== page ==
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SPORT TOTE trailer - TH-101B

Sport Tote trailerHere's another one I found in mid March 2003, noted as a 2002 model. This "Sport Tote" may be better for use with a small car, as it is substantially larger than most motorcycle trailers. With internal volume of 32 cubic feet it is even larger than my Lil Chip (which is 22 cubic feet). You can find more information here:   www.sporttote.com.   This has a molded ABS plastic box, thin and light but fairly strong. It comes in at least black or white, and it is paintable. There is an optional roof luggage rack, but I wouldn't recommend putting more than about 40 pounds on top of the box. At about 180 pounds empty it is certainly light enough to be towed by an MG, but with the larger volume I might have a tendency to load it up with too much camping gear and end up heavier than wanted for a long trip. This one looks like a very good deal for a family camping trip with a "typical" small 4 passenger car (or anything larger). I will spend some more page space with this one, because it is the first one I have found in years that is larger than 20 cubic feet and still light weight and reasonably priced (about $850 for the base model). There is something missing in this picture, as the ones I saw had side reflectors (but not active side lights).

I happen to spot this one at the same dealer where I bought my Lil Chip in 1989. The first thing I did was to measure the overall height, because it is somewhat taller, and I have the concern of being able to see over the top of it with the dash mounted rear view mirror on my MGA. Unfortunately it is a no-go as is, but maybe that could be fixed. My Lil Chip is just 35 inches tall not counting the luggage rails on top. This is good for the rear view with my dash mirror, but not by a large margin. When I put the low profile race tires on the car it drops about an inch, which also drops the ball hitch, tilting the trailer forward a bit, and raising the tail about a half inch. Then I can still see over it with the dash mirror, but it's nearly a level view with the closest pavement visible about 200 feet behind. That means that with the standard tire size on my car I could tolerate a trailer about 1 to 1-1/2 inches taller, but anything higher would not allow the view over the top, so set the max target height at about 36 inches.

The Sport Tote trailer has a small duck tail spoiler on top about 1-1/2 inches high which may or may not be functional, but certainly cuts into my visibility problem. I measured the overall height to be 43" at the tail with the trailer held level. My next move was to look underneath, and there is plenty of clearance there. If one was to swap out those nice looking 12" wheels and tires for the smaller 8" size I have on my Lil Chip, and then install lowering blocks between the axle and springs, you could drop the ride height by as much as 5 inches. Still assuming level posture for towing, this would get the overall height down to 38" I figure that's still a no-go for my MGA, but it could work with a different rear view mirror mounted higher on the windshield. Or the standard mirror mount on an MGB might work okay. For a rubber bumper MGB at original ride height, you might see over the top of this trailer with the stock mirror AND the 12" trailer tires.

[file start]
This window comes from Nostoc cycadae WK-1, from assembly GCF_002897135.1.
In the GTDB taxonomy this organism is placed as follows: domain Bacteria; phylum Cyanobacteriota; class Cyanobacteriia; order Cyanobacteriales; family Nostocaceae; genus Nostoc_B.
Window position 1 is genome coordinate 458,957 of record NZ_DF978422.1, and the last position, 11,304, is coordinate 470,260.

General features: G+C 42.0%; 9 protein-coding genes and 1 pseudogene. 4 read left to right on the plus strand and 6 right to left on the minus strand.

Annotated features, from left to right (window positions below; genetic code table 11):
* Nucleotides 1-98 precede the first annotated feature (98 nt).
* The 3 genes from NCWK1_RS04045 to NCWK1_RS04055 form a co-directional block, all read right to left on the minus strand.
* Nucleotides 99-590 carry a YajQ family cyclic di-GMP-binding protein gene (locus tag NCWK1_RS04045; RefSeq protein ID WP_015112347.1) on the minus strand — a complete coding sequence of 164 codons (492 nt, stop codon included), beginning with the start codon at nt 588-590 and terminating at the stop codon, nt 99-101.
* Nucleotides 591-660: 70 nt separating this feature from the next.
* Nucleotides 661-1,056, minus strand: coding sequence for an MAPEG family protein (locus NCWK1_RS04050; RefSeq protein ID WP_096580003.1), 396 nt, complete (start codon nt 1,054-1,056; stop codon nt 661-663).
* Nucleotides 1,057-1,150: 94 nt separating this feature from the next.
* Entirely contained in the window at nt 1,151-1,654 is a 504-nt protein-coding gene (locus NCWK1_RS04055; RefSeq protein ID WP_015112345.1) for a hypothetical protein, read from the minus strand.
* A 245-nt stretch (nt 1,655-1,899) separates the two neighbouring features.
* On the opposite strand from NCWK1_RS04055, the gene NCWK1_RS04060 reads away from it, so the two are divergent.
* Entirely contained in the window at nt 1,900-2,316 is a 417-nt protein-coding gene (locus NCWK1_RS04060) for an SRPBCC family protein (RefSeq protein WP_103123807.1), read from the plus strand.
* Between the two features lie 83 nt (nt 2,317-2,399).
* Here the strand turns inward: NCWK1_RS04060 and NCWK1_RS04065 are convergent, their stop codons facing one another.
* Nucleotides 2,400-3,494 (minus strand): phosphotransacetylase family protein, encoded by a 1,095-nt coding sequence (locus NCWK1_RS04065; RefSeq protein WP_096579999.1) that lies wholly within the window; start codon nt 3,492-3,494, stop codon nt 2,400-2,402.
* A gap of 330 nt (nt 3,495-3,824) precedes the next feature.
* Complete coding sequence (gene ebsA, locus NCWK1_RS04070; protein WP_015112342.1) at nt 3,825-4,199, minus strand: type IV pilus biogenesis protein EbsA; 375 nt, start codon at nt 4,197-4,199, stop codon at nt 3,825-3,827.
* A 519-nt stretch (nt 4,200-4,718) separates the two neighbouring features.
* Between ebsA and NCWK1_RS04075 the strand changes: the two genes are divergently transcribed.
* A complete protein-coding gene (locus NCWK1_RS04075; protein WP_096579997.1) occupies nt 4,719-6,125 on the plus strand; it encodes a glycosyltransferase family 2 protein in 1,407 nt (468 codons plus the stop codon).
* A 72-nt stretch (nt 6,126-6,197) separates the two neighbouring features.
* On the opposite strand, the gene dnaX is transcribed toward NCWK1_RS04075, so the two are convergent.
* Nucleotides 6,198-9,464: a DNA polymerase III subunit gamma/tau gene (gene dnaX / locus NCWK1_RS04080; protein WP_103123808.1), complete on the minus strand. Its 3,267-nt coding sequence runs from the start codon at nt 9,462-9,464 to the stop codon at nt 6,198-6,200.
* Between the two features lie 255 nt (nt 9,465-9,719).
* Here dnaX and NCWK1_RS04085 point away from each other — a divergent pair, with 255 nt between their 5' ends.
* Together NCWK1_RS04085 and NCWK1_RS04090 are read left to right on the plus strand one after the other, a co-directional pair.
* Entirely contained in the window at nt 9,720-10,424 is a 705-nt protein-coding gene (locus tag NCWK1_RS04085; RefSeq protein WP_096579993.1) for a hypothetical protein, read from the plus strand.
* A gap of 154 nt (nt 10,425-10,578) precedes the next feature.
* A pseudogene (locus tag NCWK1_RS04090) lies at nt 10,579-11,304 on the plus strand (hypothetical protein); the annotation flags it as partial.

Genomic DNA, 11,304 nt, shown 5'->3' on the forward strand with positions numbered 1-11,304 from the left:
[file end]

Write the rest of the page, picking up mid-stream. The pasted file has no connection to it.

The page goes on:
I did some more measuring of the internal space. The Sport Tote is about 41" wide and 56" long inside, but with the tapered nose and a tail light box inside, the flat floor space is only 45" front to back. There are also wheel well intrusions into the load space, with just 27" between the bumps (but plenty of space above the bumps). Inside height is 11-1/2" in the lower box, and another 11" in the cover for a total of 22-1/2". For comparison, my Lil Chip has only 19" inside height (after discounting the small steps for reinforcing ribs in the cover).

Another important feature here is the load carrying capacity. Many motorcycle trailers are limited to about 200 pounds net load (and some less). The Sport Tote has much more carrying capability, similar to my Lil Chip. Starting from the ground up, the 12" tires are rated for 780 pounds each, 1560 for two at max pressure, but the chassis and box aren't rated that high. Gross Trailer Rating is set at 1000 pounds. I presume this is to satisfy a number of state laws which require active brakes on any trailer larger than 1000 pounds, and this one does not have brakes. Similarly the axle load rating is 1000 pounds, and I suspect it is sprung to carry just that and not more. This is what could make it acceptable to install the 8" wheels and (cheap) tires, as those can carry up to 1120 pounds per pair at max pressure.

The Sport Tote payload is rated at 750 pounds. After subtracting empty weight from axle capacity, this seems to leave a substantial margin for accessory parts, like a spare tire, front jack stand, and miscellaneous trim bits. Or it might be a concession to certain strength limits of the ABS plastic load box. I did once carry two MG engines in my Lil Chip trailer with the hard fiberglass box, and another time three gearboxes and an engine block and some other chunky bits. But I would be more careful about allowing that sort of heavy solid object to rattle about loose in this thinner ABS plastic box.

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